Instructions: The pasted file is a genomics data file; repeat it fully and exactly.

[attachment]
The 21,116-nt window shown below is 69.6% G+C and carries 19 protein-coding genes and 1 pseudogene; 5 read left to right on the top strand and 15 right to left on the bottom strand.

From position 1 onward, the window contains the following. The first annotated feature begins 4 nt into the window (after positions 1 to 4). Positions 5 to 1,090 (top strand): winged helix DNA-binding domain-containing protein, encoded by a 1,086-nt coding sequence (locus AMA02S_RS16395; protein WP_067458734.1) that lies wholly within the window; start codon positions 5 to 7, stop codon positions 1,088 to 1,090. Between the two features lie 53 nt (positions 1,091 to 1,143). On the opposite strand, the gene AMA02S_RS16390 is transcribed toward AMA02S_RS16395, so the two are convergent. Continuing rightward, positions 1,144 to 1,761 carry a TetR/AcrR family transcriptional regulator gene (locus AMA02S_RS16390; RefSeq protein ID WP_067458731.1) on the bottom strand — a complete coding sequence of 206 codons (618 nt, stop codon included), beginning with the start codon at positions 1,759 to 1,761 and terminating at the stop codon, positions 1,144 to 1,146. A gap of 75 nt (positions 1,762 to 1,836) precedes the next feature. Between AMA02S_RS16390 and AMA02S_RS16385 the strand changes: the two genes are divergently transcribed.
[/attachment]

The 21,116-nt window shown below is 69.6% G+C and carries 19 protein-coding genes and 1 pseudogene; 5 read left to right on the top strand and 15 right to left on the bottom strand.

From position 1 onward, the window contains the following. The first annotated feature begins 4 nt into the window (after positions 1 to 4). Positions 5 to 1,090 (top strand): winged helix DNA-binding domain-containing protein, encoded by a 1,086-nt coding sequence (locus AMA02S_RS16395; protein WP_067458734.1) that lies wholly within the window; start codon positions 5 to 7, stop codon positions 1,088 to 1,090. Between the two features lie 53 nt (positions 1,091 to 1,143). On the opposite strand, the gene AMA02S_RS16390 is transcribed toward AMA02S_RS16395, so the two are convergent. Continuing rightward, positions 1,144 to 1,761 carry a TetR/AcrR family transcriptional regulator gene (locus AMA02S_RS16390; RefSeq protein ID WP_067458731.1) on the bottom strand — a complete coding sequence of 206 codons (618 nt, stop codon included), beginning with the start codon at positions 1,759 to 1,761 and terminating at the stop codon, positions 1,144 to 1,146. A gap of 75 nt (positions 1,762 to 1,836) precedes the next feature. Between AMA02S_RS16390 and AMA02S_RS16385 the strand changes: the two genes are divergently transcribed.